Introduction

Let's be honest: we like big displays. Given the choice between any two computer LCDs, we would almost invariably take the larger display - provided that price isn't an overriding concern, naturally. That being the case, and looking at the current prices of LCDs, we have a serious problem even considering anything smaller than a 20" LCD. The difference in price between a 17" LCD and a 22" LCD can be as little as $75, and by the time you're looking at reasonable quality displays, the price difference can narrow even more. Widescreen displays are the trend these days, which is all the more reason to get something a bit larger if possible - note that in terms of screen surface area, a 19" widescreen is actually slightly smaller than a standard 19" 5:4 aspect ratio LCD.

It wasn't all that long ago that a typical 20" LCD could cost well over $500. After watching 20-22" CRTs bottom out at around $500 for more than five years, you certainly won't find us complaining about LCD prices dropping by 30% or more per year! There is a point of diminishing returns, however, and it's quite difficult to find any size LCD for under $150. Should you go out and purchase the least expensive (and probably lowest quality) LCD you can find for $150, or is it better to spend a bit more money to get one of the larger displays? Considering that the display is what you're actually spending all of your time looking at when you use a computer, we continue to recommend that you spend more rather than less money on that particular component, and the fact that a good quality display can last through several computer upgrades is merely one more reason to do so.


We're looking at HP's 22" w2207 display today, which at $360 costs quite a bit more than the entry level 22" LCDs on the market. We previously looked at one such monitor, the Acer AL2216W that currently sells for $230, so one of the first questions we need to answer is what exactly the w2207 provides that the Acer lacks. Other than a few extra features, we also need to look at performance, but for less demanding users we feel pretty confident in stating that you'll be hard-pressed to find an extra $130 of value in the HP offering. What about those of you who aren't so easy to please - is there a case to be made for the HP w2207? Let's find out....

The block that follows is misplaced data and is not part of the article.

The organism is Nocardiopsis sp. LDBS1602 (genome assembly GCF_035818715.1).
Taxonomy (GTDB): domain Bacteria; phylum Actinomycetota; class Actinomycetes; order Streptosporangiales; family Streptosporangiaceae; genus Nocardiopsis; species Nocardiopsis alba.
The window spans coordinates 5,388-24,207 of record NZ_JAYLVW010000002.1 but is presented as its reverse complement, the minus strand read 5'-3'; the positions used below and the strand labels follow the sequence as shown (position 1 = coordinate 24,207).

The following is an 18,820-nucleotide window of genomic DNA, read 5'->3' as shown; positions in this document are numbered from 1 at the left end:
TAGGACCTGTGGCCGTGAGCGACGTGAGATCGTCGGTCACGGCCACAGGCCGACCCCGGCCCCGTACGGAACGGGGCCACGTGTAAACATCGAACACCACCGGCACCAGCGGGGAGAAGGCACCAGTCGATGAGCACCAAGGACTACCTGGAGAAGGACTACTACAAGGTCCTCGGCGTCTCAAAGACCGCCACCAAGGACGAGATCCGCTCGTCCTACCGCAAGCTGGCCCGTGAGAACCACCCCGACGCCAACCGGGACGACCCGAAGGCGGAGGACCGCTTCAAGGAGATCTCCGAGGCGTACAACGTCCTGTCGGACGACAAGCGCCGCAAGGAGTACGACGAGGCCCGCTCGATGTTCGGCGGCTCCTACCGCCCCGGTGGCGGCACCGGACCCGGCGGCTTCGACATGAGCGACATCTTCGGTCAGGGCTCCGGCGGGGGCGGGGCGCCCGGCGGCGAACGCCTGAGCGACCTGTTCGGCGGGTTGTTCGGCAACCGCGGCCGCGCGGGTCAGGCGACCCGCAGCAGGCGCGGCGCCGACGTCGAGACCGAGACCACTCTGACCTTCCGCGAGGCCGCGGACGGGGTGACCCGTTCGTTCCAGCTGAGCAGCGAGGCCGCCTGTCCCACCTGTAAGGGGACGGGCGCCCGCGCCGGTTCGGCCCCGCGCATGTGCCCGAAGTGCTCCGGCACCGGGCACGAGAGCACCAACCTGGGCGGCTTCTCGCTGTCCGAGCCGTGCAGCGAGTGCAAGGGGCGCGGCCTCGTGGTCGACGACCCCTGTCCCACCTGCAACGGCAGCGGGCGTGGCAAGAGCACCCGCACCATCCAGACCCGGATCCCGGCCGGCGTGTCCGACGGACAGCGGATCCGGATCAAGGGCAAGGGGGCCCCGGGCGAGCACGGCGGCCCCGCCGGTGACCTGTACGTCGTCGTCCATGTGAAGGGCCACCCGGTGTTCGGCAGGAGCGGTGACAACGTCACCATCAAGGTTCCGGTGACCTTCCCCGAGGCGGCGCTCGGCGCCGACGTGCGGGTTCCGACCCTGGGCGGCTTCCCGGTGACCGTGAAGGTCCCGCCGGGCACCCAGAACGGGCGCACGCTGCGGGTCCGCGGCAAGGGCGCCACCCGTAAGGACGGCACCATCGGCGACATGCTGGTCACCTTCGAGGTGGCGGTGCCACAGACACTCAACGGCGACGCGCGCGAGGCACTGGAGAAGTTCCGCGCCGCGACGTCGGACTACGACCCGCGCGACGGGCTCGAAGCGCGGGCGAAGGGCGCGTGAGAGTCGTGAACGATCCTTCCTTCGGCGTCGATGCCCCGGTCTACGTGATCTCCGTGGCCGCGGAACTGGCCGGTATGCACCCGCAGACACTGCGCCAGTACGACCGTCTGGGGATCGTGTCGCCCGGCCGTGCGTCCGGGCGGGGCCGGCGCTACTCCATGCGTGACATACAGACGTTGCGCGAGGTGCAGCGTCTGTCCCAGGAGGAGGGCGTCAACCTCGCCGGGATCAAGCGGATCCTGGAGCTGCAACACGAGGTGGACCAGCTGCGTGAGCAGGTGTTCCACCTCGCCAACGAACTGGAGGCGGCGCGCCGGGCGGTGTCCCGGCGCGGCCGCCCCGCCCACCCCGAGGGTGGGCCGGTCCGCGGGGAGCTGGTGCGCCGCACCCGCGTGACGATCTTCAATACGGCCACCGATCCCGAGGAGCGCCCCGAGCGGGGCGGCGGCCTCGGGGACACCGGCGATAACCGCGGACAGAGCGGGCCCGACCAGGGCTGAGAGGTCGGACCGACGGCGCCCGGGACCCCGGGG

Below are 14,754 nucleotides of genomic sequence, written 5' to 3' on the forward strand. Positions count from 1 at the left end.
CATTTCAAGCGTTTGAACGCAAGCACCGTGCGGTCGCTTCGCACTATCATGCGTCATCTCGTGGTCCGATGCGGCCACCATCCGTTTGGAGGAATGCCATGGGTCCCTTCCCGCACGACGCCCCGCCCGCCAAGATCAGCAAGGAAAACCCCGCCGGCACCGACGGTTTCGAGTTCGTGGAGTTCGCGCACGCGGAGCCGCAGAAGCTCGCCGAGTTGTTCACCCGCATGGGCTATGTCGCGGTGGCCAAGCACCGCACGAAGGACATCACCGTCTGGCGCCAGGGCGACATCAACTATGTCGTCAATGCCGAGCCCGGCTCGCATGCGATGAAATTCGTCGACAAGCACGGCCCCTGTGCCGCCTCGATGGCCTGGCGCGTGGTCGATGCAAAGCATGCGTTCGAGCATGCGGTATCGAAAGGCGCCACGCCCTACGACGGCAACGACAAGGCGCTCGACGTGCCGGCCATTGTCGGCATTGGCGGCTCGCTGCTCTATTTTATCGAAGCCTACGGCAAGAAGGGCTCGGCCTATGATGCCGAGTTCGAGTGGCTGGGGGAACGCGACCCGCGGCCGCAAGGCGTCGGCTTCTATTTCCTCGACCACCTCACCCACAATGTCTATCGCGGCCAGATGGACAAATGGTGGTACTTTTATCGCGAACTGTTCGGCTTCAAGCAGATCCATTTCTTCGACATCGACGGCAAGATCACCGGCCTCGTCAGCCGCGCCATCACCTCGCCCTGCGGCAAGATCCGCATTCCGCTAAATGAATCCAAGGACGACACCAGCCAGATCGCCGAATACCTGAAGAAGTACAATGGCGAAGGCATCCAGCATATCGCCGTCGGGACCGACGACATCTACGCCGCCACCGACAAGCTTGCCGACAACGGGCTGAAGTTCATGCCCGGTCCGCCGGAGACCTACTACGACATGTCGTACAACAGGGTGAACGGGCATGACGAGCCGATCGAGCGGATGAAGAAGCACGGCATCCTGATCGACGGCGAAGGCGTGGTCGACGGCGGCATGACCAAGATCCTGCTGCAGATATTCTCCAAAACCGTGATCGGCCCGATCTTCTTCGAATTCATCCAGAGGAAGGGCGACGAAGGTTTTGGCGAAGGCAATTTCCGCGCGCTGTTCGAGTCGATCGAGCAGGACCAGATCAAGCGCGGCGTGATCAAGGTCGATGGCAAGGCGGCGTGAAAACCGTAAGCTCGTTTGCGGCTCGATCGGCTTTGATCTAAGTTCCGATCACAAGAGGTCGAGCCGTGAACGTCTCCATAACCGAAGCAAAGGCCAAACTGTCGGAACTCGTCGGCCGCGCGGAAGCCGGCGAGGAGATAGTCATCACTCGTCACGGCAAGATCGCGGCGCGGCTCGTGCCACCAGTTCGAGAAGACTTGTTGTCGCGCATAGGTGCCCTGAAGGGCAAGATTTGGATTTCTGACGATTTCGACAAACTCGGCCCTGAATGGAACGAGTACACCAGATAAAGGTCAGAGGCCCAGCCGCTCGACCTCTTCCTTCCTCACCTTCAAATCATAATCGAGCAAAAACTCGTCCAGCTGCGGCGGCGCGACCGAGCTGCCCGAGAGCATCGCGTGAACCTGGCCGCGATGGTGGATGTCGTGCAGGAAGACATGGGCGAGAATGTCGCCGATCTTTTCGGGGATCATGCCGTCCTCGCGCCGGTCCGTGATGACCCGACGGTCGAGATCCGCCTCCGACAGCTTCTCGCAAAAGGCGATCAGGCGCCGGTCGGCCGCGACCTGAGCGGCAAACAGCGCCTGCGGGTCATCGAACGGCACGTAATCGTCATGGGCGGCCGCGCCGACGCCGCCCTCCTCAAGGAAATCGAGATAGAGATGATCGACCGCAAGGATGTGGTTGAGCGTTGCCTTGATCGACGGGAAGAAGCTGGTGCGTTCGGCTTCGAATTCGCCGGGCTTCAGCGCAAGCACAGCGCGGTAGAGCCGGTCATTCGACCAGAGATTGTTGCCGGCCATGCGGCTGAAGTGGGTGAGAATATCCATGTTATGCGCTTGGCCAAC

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  • jc44 - Thursday, August 02, 2007 - link

    Initially that would have been the approx asking price (medical applicatinos I think). They got cheaper as time went on though they were never exactly cheap. The Viewsonic (VP2290B) and Iiyama badged versions got under ~$7000 I think (which was approx twice the price on an Apple 30" at the time). Currently a DG5 (the last iteration) goes for ~$3500 on ebay and a VP2290B is ~$1000.

    The T221 was the first monitor that made me think "The best LCDs are btter than the best CRTs - now they only have to get cheap enough".

    I was really hoping that they would take off and the price would come down to something like the current ebay prices. (And yes I did buy off ebay in the end)
    Reply
  • Great Googly Moogly - Friday, August 03, 2007 - link

    Aye, they're pretty damn cool. I've yet to see one in the flesh though. You still have to have 2 dual-link cards with it though? Doesn't it use 4 single-link connectors?

    And isn't the 48 Hz data rate (all 4 links) OK enough? (Yeah yeah, TFTs don't have refresh rates, I know, but there are other ramifications of a slow data rate.)